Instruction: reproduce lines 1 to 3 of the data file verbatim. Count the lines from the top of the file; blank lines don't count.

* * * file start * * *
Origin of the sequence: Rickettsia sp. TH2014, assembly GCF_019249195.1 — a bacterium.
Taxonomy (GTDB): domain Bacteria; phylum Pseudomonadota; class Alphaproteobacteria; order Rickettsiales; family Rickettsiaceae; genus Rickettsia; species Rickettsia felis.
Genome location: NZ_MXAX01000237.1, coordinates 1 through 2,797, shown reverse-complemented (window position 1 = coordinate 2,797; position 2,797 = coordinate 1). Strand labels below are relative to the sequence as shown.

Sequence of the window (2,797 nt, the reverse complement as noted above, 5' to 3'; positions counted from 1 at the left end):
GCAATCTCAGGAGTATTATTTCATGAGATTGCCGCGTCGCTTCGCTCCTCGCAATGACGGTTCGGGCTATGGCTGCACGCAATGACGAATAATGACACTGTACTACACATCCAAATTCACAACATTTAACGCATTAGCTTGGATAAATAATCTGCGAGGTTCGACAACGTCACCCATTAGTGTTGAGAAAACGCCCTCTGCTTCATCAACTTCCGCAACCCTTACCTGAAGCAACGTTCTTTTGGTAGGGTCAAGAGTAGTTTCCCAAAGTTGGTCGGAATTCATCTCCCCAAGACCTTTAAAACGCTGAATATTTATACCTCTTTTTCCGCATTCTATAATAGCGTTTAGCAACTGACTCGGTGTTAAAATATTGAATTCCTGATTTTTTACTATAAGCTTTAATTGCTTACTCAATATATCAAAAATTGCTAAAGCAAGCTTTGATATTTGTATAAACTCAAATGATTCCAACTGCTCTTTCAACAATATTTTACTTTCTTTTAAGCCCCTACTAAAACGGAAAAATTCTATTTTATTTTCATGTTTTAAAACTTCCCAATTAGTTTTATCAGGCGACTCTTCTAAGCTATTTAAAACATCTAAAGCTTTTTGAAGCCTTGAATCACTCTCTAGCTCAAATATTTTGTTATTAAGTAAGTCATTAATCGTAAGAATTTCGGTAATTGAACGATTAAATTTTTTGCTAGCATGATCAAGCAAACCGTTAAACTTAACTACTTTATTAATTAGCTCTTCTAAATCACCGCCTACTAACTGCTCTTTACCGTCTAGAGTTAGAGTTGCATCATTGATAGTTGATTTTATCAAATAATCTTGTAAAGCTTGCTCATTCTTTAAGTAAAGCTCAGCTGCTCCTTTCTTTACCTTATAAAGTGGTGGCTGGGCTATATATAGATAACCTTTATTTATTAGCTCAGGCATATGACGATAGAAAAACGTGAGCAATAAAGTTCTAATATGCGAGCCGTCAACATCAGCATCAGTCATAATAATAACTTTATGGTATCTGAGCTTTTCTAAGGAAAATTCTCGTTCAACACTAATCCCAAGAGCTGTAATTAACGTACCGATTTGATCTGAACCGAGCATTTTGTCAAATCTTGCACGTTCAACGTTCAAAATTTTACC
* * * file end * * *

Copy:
Origin of the sequence: Rickettsia sp. TH2014, assembly GCF_019249195.1 — a bacterium.
Taxonomy (GTDB): domain Bacteria; phylum Pseudomonadota; class Alphaproteobacteria; order Rickettsiales; family Rickettsiaceae; genus Rickettsia; species Rickettsia felis.
Genome location: NZ_MXAX01000237.1, coordinates 1 through 2,797, shown reverse-complemented (window position 1 = coordinate 2,797; position 2,797 = coordinate 1). Strand labels below are relative to the sequence as shown.